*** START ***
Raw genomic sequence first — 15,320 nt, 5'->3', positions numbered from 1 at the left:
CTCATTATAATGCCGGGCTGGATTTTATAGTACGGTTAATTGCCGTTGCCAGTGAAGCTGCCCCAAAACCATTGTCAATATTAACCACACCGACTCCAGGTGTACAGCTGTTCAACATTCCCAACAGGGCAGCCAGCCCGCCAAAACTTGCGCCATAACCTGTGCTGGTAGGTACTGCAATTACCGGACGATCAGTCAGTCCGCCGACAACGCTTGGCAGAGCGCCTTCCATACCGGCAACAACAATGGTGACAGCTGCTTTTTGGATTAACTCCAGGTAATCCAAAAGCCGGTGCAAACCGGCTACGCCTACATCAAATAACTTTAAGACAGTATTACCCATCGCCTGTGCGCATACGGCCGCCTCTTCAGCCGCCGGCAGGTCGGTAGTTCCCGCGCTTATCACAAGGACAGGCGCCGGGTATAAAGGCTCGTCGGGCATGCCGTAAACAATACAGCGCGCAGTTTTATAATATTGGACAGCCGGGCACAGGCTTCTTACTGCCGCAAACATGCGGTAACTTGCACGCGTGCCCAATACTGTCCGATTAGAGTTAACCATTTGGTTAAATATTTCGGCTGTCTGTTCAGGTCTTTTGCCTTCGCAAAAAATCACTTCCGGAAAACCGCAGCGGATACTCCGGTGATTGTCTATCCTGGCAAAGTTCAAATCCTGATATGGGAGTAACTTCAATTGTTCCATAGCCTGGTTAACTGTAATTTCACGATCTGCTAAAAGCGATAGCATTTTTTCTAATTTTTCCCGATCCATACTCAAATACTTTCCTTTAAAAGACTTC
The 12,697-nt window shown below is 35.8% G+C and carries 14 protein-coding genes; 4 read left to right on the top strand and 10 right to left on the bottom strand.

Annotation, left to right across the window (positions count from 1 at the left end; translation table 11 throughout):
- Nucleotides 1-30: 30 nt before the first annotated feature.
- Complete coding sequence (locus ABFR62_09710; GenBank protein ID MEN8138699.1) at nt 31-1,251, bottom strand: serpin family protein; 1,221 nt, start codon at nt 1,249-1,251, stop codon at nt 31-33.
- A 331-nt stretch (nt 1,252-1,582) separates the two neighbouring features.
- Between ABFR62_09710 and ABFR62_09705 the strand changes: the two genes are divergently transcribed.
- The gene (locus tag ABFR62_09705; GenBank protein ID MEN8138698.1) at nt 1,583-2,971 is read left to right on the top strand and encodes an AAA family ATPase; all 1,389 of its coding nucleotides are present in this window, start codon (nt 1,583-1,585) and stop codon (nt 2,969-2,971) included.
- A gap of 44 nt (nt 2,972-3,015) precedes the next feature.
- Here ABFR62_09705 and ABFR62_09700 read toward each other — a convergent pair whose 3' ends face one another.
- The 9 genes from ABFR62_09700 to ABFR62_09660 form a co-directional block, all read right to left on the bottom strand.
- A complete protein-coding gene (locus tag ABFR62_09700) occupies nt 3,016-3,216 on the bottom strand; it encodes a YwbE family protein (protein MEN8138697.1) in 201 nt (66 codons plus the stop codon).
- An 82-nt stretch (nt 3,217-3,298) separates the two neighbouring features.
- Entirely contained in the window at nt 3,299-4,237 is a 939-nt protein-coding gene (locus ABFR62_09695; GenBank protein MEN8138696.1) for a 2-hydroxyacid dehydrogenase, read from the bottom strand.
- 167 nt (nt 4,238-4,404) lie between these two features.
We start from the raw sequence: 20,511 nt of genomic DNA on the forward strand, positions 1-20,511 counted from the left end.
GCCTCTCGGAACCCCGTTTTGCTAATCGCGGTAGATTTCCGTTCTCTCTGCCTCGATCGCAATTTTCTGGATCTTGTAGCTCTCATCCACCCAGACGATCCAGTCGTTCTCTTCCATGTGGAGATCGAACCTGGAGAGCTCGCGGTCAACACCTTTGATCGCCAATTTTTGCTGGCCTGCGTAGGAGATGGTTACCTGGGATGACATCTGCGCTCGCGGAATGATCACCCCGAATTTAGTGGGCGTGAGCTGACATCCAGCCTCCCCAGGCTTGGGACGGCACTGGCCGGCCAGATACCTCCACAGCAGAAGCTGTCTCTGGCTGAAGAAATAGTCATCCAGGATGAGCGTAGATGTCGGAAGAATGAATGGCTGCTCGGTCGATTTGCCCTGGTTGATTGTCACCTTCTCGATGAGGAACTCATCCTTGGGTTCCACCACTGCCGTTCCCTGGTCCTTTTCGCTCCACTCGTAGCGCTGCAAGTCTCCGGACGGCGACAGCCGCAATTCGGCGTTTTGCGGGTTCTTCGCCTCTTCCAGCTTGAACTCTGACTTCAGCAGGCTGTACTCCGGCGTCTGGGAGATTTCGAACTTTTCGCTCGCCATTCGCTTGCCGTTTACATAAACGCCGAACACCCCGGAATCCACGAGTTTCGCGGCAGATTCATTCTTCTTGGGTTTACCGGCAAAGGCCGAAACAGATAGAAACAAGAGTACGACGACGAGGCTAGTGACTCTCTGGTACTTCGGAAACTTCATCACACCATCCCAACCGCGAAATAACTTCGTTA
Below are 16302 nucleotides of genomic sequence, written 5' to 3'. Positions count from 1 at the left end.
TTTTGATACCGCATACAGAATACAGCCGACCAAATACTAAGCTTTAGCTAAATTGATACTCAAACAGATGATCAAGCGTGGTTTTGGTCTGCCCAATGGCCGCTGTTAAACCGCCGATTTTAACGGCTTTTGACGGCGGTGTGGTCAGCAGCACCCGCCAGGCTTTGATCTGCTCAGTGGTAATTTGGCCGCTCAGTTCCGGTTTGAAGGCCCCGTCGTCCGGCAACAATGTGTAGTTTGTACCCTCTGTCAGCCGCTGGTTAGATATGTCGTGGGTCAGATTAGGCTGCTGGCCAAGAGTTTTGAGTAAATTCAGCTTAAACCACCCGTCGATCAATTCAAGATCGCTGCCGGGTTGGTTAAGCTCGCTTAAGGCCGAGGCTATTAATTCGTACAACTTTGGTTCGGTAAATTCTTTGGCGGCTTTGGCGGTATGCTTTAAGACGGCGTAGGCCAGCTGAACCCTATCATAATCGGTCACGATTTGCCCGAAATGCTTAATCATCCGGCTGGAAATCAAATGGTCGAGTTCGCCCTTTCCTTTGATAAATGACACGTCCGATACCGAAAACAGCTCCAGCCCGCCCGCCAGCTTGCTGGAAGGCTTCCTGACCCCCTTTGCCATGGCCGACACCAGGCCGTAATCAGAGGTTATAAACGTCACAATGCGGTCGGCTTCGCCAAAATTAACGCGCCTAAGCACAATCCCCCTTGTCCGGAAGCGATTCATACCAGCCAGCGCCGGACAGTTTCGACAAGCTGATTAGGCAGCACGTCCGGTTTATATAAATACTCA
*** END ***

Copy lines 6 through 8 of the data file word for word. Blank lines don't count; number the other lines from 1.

- Complete coding sequence (locus ABFR62_09710; GenBank protein ID MEN8138699.1) at nt 31-1,251, bottom strand: serpin family protein; 1,221 nt, start codon at nt 1,249-1,251, stop codon at nt 31-33.
- A 331-nt stretch (nt 1,252-1,582) separates the two neighbouring features.
- Between ABFR62_09710 and ABFR62_09705 the strand changes: the two genes are divergently transcribed.